Tag Archives: friendship

Time with Friends

DSC_9545For the last couple of years, my children have done quite a few extracurricular activities: P.E. class once or twice a week, a literature class once a month, FCA club meeting twice a month, scouts, music lessons, art classes, and holiday parties. We saw the same friends sometimes two or three times a week, and they enjoyed being together. This year, though, that group has gone in many different directions, and we haven’t seen some of those friends since school started back.

I’m not worried about my children’s socialization — they’ve been meeting new people this year as they’ve attended co-op classes. We still have some friends over to our house once a week for art lessons, and that’s a lot of fun. But as the saying goes, old friends are like gold, and I don’t want my children to lose touch with the friends they’ve spent so much time with in the past.

So today, I made the 30-minute trip back to our old P.E. class. The P.E. class was re-arranged this year so younger children play games during the first hour while older students play during the second hour. My oldest, John, was the one who wanted to participate the most, so we went for the second hour.

And it was really good. The girls, Luke, and I went to a friend’s house who lives nearby; her girls and younger sons weren’t doing P.E. that hour, so all of them had a great time playing together inside. Another friend whose older sons were also in PE stopped by with her daughter, and it turned out to be a very relaxing visit. And John had the opportunity to play soccer with friends he hadn’t seen in a while either.

On the way home, I asked them if the trip was worth it. A resounding “YES!” went up from everyone else in the car. We won’t be able to go every week, but when we can, we’ll make the effort to get there. It’s an investment of a little more time and a little more gasoline, but I’m sure it will have a big return as the relationships continue to grow.

Friendship Challenges

HeartThis summer, some of my girls’ friends decided it would be fun to have a club – an American Girl club. The plan was to meet once a week for a few hours of fun activities: making crafts for their dolls, watching some of the American Girl movies, or discussing one of the books. The group of 7-12 year olds was going to plan and conduct the meetings themselves, and the club was going to be their own, without any moms being involved.

The first meeting began with the election of officers, and some of the girls had their feelings hurt in the process. The next two meetings resulted in even more disagreements, and friendships were becoming strained. Last week the girls came to a cross roads:  should the club continue as is, or should the parents become more involved?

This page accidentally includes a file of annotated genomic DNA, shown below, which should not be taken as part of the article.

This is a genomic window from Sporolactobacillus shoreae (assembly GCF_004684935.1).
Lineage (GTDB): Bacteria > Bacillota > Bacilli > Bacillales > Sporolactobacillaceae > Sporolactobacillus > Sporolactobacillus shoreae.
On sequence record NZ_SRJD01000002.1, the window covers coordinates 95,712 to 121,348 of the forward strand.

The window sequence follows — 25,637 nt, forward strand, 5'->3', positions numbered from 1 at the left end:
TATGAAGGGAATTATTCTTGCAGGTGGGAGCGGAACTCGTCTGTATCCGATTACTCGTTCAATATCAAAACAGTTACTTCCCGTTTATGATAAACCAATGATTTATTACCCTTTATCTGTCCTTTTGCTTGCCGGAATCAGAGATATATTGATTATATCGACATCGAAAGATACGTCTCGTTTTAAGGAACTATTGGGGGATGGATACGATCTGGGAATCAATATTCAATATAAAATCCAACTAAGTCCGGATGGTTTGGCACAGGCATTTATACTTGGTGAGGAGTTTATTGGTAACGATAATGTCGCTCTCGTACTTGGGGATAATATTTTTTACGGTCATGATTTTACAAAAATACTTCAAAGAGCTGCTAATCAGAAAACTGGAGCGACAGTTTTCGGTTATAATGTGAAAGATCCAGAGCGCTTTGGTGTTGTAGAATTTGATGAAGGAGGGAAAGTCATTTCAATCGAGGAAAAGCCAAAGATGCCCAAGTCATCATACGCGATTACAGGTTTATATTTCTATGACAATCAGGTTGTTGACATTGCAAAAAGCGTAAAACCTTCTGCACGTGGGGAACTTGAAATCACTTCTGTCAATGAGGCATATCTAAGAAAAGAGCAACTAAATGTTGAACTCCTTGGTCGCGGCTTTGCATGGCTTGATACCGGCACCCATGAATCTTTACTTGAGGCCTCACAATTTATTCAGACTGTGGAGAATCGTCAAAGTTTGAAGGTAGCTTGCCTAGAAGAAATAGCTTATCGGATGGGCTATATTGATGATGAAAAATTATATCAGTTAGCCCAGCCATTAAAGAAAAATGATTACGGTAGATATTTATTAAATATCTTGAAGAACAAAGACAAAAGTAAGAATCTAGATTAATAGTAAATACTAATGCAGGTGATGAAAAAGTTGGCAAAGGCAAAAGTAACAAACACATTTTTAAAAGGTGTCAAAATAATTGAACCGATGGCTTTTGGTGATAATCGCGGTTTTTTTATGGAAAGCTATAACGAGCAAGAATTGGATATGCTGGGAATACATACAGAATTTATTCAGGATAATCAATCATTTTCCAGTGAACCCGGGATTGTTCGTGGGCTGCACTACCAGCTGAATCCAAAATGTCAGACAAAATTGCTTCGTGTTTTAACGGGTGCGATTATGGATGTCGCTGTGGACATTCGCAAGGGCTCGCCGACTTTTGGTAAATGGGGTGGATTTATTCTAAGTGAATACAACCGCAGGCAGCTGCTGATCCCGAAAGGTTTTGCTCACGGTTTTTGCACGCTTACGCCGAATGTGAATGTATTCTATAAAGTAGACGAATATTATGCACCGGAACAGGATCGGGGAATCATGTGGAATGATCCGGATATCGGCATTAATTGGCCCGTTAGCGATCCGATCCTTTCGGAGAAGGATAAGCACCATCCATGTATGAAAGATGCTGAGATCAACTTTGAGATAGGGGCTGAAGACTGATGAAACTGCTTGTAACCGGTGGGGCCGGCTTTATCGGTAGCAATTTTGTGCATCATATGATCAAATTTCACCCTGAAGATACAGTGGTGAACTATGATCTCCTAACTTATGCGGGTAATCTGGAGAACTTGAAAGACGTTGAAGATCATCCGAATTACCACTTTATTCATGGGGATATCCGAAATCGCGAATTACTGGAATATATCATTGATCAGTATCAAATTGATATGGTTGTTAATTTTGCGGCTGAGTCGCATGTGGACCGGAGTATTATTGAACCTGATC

Perhaps the girls should be allowed to work out the problems themselves, since figuring out relationships is a part of life. But these are young girls, many of whom haven’t had to deal with these types of issues. Because homeschooling allows us to choose who our children socialize with, we’ve been able to find friends who share the same values, and consequently they haven’t had very much to work out — that is, until the club started. 

But I’m convinced they need direction. They need a parent to sit in on the meetings and monitor what is said and how it is said. The girls can still come up with their own ideas – they just need someone there to teach them how to conduct a meeting, how to respond kindly to each other, and how to compromise when necessary.    

The moms are now working out a plan so the club will benefit all involved. Hopefully the girls will learn more than leadership; they’ll learn a lot about friendship as well.

Our friend, Mrs. McCall

For more than two years, my children and I made weekly visits to an area nursing home to see our friend, Virginia McCall.

We didn’t know Mrs. McCall before starting our visits. I had wanted the children to be involved in a service activity, so I called the activities director of the nursing home and asked if there was someone we could “adopt” – someone who needed extra company. And then we met Mrs. McCall.

At first, I thought this would just be an opportunity for the children to do a good deed, and in the process learn how to communicate to older adults, especially those in poor health. What I didn’t realize when we started, though, was how much Mrs. McCall would bless us.

Often when we visited, the children would tell her about their week and what they’d been doing. Sometimes they would show her a new toy or photos from our latest trip. But when we started asking about her childhood, we discovered something new, as she shared with us a history rich in hard work and strong values.

One day this past fall, when we went for our usual visit, the receptionist at the front desk told us Mrs. McCall was in the hospital – she had suffered a stroke. She was doing well for a few days, then took a turn for the worst, so I loaded up the children and we headed out to see her. When we arrived, she wasn’t responding. I talked to her a little, and each of the children held her hand and said “hello.” It was actually good-bye, because about an hour after we left, she passed away. I believe she was waiting to hear from the children, and then she was ready to go.

Mrs. McCall lived a good, full life to the age of 92.  While my original intention for visiting had been to enrich her life, I discovered through our visits that she had greatly enriched ours. By being with her, my children learned compassion, friendship, and generosity; by talking with her, they learned thankfulness, diligence, and contentment. Thank you, Mrs. McCall.